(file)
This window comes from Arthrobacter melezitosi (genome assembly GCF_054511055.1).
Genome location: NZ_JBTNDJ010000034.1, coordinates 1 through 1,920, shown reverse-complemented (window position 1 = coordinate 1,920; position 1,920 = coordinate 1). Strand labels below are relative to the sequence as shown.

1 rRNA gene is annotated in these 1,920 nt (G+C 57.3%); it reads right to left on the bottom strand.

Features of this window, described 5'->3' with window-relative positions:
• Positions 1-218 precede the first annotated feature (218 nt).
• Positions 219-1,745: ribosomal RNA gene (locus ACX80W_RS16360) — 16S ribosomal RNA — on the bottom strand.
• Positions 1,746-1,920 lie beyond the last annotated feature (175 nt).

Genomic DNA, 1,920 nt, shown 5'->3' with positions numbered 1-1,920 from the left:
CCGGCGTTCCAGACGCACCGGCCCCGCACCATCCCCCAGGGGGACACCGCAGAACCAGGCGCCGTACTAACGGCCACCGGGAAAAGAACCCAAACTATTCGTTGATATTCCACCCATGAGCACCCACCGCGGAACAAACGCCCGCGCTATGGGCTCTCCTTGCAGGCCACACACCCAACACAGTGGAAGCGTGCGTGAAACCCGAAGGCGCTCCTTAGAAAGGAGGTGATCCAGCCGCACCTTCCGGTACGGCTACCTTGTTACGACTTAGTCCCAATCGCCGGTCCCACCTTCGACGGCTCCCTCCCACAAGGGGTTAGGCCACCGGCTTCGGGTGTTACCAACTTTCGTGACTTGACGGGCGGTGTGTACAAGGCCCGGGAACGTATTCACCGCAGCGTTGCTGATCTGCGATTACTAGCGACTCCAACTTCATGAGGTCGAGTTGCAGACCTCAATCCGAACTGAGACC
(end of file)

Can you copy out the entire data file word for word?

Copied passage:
This window comes from Arthrobacter melezitosi (genome assembly GCF_054511055.1).
Genome location: NZ_JBTNDJ010000034.1, coordinates 1 through 1,920, shown reverse-complemented (window position 1 = coordinate 1,920; position 1,920 = coordinate 1). Strand labels below are relative to the sequence as shown.

1 rRNA gene is annotated in these 1,920 nt (G+C 57.3%); it reads right to left on the bottom strand.

Features of this window, described 5'->3' with window-relative positions:
• Positions 1-218 precede the first annotated feature (218 nt).
• Positions 219-1,745: ribosomal RNA gene (locus ACX80W_RS16360) — 16S ribosomal RNA — on the bottom strand.
• Positions 1,746-1,920 lie beyond the last annotated feature (175 nt).

Genomic DNA, 1,920 nt, shown 5'->3' with positions numbered 1-1,920 from the left:
CCGGCGTTCCAGACGCACCGGCCCCGCACCATCCCCCAGGGGGACACCGCAGAACCAGGCGCCGTACTAACGGCCACCGGGAAAAGAACCCAAACTATTCGTTGATATTCCACCCATGAGCACCCACCGCGGAACAAACGCCCGCGCTATGGGCTCTCCTTGCAGGCCACACACCCAACACAGTGGAAGCGTGCGTGAAACCCGAAGGCGCTCCTTAGAAAGGAGGTGATCCAGCCGCACCTTCCGGTACGGCTACCTTGTTACGACTTAGTCCCAATCGCCGGTCCCACCTTCGACGGCTCCCTCCCACAAGGGGTTAGGCCACCGGCTTCGGGTGTTACCAACTTTCGTGACTTGACGGGCGGTGTGTACAAGGCCCGGGAACGTATTCACCGCAGCGTTGCTGATCTGCGATTACTAGCGACTCCAACTTCATGAGGTCGAGTTGCAGACCTCAATCCGAACTGAGACC